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Financial planning for college and beyond

Dear Mr. Priest: I already have a 529 College Plan set up for my daughter to get the tax benefits. Is there something I can set up to help her get started on the right track for retirement? I own a small business, and it’s hard for me to save at this stage of my life. With that in mind, I’d like to get her started as early as possible so she doesn’t run into the same problems that I have.

– Jessica, Vail



Dear Jessica: There is actually a great way for you to help her get started for retirement. It’s called the Minor Roth IRA. The Minor Roth IRA is similar to the Roth IRA for adults with a few exceptions, so let’s cover the basics. First of all, your daughter must have earned income to qualify. Earned income could include payment for anything from babysitting to a typical job. Here’s an interesting twist: Since you are self-employed, you could put her to work filing, doing office tasks or anything else that might benefit to your business. You’d be hard-pressed to not find something a child of any age could do around the office to benefit your business in some way. With her earned income from working, she qualifies to contribute up to $3,000 per year to a Minor Roth IRA. You or your husband must act as the custodian on this account until she reaches 18 since, generally, minors are prohibited from entering a legal contract on their own. Additionally, she cannot contribute to the Minor Roth IRA after she reaches the age 18. The account compounds year after year, however, until she is eligible to access the growth that has accumulated tax-free in her account during or after the year she turns 59.5. In the meantime, she actually can access the principal without penalty or taxes. Although withdrawals may come in handy for a new car or her first home, you may want to consider their negative impact during her retirement years.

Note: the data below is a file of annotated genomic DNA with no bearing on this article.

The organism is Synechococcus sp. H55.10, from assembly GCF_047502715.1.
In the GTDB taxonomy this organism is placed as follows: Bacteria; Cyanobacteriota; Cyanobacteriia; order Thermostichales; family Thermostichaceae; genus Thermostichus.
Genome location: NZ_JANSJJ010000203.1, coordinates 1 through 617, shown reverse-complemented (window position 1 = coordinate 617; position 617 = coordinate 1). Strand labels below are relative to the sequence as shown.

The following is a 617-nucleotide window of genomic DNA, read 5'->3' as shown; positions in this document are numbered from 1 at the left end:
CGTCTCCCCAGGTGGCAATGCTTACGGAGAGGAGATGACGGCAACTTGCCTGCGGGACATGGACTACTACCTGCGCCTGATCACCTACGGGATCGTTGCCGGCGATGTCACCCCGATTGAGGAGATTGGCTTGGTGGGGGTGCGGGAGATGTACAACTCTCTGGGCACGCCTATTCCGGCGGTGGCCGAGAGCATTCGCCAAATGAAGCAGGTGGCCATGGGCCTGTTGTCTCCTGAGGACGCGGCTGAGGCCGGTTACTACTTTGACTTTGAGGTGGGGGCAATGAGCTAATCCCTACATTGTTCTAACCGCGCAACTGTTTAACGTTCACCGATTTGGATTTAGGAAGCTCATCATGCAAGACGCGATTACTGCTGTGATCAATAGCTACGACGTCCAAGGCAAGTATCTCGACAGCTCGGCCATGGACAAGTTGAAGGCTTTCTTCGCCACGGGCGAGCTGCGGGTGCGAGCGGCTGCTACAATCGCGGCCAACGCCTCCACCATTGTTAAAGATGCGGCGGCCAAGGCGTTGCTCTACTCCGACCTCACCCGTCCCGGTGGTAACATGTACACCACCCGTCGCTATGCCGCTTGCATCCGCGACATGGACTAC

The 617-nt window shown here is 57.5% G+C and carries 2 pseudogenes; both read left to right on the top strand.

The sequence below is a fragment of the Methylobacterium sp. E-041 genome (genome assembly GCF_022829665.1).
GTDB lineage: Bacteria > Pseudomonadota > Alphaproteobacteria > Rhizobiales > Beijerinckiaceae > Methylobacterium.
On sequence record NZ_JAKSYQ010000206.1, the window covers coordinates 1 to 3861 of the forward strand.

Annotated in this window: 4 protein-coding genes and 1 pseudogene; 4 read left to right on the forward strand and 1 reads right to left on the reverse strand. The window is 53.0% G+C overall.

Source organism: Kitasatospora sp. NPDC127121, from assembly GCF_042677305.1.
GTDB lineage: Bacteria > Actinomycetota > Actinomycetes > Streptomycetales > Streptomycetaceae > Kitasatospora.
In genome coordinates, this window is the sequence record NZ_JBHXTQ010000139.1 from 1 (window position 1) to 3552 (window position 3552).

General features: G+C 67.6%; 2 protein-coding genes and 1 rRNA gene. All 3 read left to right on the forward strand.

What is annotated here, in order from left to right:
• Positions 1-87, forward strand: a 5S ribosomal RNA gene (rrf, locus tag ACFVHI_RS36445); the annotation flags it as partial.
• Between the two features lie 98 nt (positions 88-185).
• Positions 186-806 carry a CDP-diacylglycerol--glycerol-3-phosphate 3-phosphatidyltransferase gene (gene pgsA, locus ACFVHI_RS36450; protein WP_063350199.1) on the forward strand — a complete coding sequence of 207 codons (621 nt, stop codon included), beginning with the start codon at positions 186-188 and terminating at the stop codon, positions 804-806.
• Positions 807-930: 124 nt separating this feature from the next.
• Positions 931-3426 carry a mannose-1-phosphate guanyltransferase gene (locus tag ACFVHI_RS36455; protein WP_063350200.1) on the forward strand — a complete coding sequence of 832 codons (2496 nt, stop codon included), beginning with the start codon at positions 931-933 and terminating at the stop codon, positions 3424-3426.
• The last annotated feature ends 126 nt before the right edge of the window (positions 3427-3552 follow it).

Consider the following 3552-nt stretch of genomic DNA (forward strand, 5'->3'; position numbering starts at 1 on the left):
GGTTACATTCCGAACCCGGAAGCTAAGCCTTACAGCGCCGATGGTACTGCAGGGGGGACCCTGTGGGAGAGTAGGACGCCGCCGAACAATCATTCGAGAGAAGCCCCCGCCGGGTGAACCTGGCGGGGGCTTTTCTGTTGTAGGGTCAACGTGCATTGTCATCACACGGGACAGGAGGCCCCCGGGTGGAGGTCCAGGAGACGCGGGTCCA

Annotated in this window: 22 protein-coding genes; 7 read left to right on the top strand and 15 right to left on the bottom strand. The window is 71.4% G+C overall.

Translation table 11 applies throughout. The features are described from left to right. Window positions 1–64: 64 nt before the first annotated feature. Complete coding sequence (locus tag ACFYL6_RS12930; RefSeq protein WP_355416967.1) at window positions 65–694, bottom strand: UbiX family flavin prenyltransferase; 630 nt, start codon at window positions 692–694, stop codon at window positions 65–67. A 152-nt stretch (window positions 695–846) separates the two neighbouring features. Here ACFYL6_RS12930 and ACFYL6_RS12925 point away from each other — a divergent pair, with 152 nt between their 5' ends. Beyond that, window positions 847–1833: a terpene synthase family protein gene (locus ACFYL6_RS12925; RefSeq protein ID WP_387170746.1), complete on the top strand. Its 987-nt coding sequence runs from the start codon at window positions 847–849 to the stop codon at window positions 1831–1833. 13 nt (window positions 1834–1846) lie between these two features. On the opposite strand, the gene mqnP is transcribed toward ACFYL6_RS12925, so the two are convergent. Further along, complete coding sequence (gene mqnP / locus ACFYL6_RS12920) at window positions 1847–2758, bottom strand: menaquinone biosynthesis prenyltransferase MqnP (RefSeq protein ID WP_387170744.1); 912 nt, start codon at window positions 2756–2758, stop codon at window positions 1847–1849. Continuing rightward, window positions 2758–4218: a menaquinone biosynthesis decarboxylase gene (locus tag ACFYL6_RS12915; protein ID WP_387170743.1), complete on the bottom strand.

Where to go to open

a Minor Roth IRA

Although they are not available through all mutual fund companies, there are numerous fund families that do allow Minor Roth IRA accounts. Here comes the fun part of opening a Minor Roth IRA for your child: Let’s assume that, by the time your daughter turns 10, she has accumulated $10,000 in her account. If that account earns an average annual return of 10 percent per year, she will have accumulated more than $1.8 million at age 65. That’s if she never adds another penny. If you have taught her well and she adds an additional $100 per month until retirement (under the same assumptions and using an adult Roth IRA at age 18 and beyond), she will have accumulated in excess of $4,300,000 for her retirement. With this philosophy and proper planning, young adults can enter careers of their choice because they are passionate about it – not because they feel they need to make a bundle of money to retire comfortably. Start teaching this to your daughter now, and you may be making a difference for generations to come.

Happy planning.

Bob Priest, MBA, CFP, is an Independent Certified Financial Planner and Registered Investment Advisor serving clients locally and nationally. He can be reached at (877) Bob-Priest or visit his Web site at

http://www.BobPriestFinancial.com. All opinions herein are that of the author and not that of the Summit Daily News or its staff. Bob Priest, Registered Principal offering securities through SunAmerica Securities, Inc., member NASD/SIPC. Submit your financial questions to

Bob@FinancialCompanies.com.


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